The flakes[1] are based on 1243 whole flakes with random samples taken from roughly 100 specimens. To name a few of the flakes discovered, there are curved back geometric which represent roughly 30 percent of the retouched implements found. Pointed lunates were also discovered which represent an even larger portion of curved backed geometric category, 59 percent to be exact, none of the pointed lunates bear an eared projection at the tip, however, in the more recent periods, the tip on one is more emphasized. Another type of flake discovered was the deep lunate with a mean length of 15.7 mm (0.6 in) and only thirty three of these specimens being collected. Only seventeen of asymmetrical lunate was collected having a mean length of 16.3 mm (0.6 in). A couple of microliths were discovered, twenty seven trapezoidal microlith with a mean of 15.9 mm (0.6 in) and fourteen triangular microliths with a mean length of 13.8 mm (0.5 in).

Ground stone artefacts

Eleven axes, two pestles, four stones and one linguate object were collected according to Phillipson. The linguate object as well as the stone were the only ones of that type to be found in Eastern Zambia in archaeological context.

Hammerstones. anvils, rubbing and grinding stones

About thirty seven knapping hammers were collected, thirty two of them were unbroken and weigh anywhere from 15 to 25 g (0.53 to 0.88 oz) a piece. Out of all the knapping stones only one was quartz and a preferred type of hammer—pieces of flattened ovoid shape were apparent in the discovery. Twelve pounding stones were collected, with maximum dimensions of 68 to 118 mm (2.7 to 4.6 in) and a mean of 87 mm (3.4 in). Four anvils were collected, three being quartz and one on chert cobble. Seven rubbing stones were collected and only one grinding stone. However, the grinding stone was 67 mm (2.6 in) thick and was grounded to a depth of twelve mm. The last use for the grinding stone was for a red pigment.

Bone artifacts

Three headed pins were collected and discovered to be produced from the long bones of a large bird. Eight straight bodkins and two curved bodkins were found which vary from oval to circular. One of the curved bodkins seem to be a small sharpened rib while the other being a completely worked indeterminate bone. Two complete conical points were collected 47 mm (1.9 in) and 54 mm (2.1 in) in length; indicate origins of splinter bone. A needle was also collected, however, it is assumed that it isn’t entirely natural. Finally, one carved bone tool was discovered originating from a bird's long bone being 6 mm (0.2 in) in diameter.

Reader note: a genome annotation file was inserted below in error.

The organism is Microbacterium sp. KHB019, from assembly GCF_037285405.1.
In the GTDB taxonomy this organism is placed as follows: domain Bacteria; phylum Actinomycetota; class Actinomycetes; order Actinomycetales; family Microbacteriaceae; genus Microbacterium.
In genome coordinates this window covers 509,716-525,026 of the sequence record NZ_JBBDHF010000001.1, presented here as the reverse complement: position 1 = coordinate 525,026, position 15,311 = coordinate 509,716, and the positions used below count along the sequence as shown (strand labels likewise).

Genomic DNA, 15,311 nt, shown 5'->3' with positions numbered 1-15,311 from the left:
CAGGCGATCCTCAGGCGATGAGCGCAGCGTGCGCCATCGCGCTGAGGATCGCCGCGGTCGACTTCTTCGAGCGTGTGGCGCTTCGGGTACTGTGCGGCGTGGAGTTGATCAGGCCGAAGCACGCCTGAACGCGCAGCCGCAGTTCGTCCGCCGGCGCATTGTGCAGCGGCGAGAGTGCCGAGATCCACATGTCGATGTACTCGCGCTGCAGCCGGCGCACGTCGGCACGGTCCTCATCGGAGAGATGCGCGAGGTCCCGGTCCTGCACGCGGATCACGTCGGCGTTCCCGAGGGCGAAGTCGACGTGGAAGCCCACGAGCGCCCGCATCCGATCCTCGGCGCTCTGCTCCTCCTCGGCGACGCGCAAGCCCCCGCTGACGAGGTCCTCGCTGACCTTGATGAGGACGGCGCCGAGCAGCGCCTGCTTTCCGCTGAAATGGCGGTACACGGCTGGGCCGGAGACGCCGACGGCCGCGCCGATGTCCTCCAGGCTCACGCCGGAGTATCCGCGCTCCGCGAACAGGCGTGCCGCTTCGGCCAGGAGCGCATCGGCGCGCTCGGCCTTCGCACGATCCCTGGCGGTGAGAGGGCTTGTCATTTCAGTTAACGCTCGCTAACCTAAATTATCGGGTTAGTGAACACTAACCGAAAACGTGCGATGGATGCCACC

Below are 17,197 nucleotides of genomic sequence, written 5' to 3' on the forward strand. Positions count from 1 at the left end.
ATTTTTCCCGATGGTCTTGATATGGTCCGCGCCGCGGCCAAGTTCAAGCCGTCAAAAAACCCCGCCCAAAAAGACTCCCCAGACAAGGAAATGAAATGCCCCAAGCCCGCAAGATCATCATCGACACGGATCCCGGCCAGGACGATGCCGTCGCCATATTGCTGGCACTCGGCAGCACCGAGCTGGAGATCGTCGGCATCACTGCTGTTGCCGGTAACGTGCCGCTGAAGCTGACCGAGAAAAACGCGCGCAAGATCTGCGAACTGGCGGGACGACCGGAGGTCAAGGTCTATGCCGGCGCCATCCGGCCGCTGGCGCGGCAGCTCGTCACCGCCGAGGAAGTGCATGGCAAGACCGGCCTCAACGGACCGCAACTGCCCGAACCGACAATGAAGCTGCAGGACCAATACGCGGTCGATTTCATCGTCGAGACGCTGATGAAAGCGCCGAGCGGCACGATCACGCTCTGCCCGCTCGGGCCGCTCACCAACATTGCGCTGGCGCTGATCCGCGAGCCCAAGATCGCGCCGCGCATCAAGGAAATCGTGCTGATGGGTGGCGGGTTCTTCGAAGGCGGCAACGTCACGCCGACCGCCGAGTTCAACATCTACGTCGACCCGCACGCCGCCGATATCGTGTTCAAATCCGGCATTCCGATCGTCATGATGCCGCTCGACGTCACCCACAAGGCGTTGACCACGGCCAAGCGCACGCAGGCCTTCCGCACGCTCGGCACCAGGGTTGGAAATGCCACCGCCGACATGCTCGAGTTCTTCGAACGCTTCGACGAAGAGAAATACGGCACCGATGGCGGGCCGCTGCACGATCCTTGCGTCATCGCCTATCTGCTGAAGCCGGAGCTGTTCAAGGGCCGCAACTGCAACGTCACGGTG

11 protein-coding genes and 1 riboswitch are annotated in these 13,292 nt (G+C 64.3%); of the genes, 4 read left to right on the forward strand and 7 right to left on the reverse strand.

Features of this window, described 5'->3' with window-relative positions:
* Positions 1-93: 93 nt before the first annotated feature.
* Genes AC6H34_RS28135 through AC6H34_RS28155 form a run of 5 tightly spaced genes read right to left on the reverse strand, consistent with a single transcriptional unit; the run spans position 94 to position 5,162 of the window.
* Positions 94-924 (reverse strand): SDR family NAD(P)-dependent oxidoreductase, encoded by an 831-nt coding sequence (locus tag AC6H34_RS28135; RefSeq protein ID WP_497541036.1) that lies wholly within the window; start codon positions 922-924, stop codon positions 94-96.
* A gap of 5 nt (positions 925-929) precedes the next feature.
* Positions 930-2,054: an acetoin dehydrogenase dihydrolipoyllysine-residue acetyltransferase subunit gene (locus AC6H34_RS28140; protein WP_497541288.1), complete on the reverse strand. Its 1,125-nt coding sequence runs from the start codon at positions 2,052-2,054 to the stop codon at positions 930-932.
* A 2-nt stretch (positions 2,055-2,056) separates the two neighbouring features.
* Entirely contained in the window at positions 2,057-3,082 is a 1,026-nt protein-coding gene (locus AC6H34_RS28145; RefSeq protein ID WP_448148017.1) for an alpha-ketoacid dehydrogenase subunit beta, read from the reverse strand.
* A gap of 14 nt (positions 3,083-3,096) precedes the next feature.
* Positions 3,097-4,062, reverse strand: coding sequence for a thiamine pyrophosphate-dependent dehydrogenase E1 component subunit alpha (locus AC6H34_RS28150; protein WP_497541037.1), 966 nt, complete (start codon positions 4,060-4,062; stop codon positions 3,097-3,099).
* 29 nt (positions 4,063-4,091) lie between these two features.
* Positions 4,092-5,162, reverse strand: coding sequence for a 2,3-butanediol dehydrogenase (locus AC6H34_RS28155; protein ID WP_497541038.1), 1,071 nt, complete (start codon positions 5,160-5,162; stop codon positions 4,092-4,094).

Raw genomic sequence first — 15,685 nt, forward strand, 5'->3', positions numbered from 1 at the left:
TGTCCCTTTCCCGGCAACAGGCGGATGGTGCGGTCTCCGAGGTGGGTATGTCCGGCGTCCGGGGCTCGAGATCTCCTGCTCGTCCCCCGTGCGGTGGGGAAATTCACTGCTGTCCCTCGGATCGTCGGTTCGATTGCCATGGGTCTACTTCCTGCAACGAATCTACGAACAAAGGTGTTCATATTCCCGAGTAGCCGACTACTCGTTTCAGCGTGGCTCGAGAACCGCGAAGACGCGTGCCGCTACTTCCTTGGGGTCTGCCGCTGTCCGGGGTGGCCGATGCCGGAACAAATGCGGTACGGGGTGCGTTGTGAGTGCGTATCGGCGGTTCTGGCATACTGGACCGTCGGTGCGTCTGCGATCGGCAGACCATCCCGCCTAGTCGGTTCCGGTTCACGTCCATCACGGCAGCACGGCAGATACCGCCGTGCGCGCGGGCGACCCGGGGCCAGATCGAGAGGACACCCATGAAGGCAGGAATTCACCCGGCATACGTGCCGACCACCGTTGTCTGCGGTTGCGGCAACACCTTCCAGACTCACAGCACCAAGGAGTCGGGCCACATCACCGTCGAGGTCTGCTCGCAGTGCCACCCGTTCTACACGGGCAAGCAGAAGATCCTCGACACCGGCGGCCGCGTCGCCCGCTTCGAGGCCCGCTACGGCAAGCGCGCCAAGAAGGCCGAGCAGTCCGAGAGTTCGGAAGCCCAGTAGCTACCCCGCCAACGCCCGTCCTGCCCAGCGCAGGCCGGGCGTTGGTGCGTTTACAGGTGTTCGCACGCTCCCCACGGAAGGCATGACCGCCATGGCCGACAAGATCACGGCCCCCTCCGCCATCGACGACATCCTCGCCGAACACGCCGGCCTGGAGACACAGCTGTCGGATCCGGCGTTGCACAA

Shell artifacts

Fourteen disc beads, one pendant and one disc were collected at Kalemba. Four of the beads were made from achatina shell, one was made from water snail shell, and the remaining nine were made from an indeterminable land snail. The shell disc, was a broken half of a water snail shell. And the shell pendant was also made from water snail shell, but it is assumed it was lost or discarded before it was actually completed.


Only three complete vessels were collected, but remains of 392 potsherds were also discovered. 100 of the sherds were decorated at the rim, but the remaining 292 were undecorated body sherds.

Metal objects

Four pieces of worked iron metal were found. A ring and wire were present. The ring being 25 mm (1.0 in) in diameter with a rectangular band 5 by 48 mm (0.2 by 1.9 in). The wire was 34 mm (1.3 in) in length and a diameter of 3 mm (0.1 in) maximum.


Features discovered during the excavation include: Four human burials (graves) and numerous remains of pole and bamboo-framed shelters.[2]


  1. "flake | a small loose mass or bit". www.merriam-webster.com. Retrieved 2015-12-14.
  2. Phillipson, D. W. The Prehistory of Eastern Zambia. Nairobi: British Institute in Eastern Africa, 1976.

See also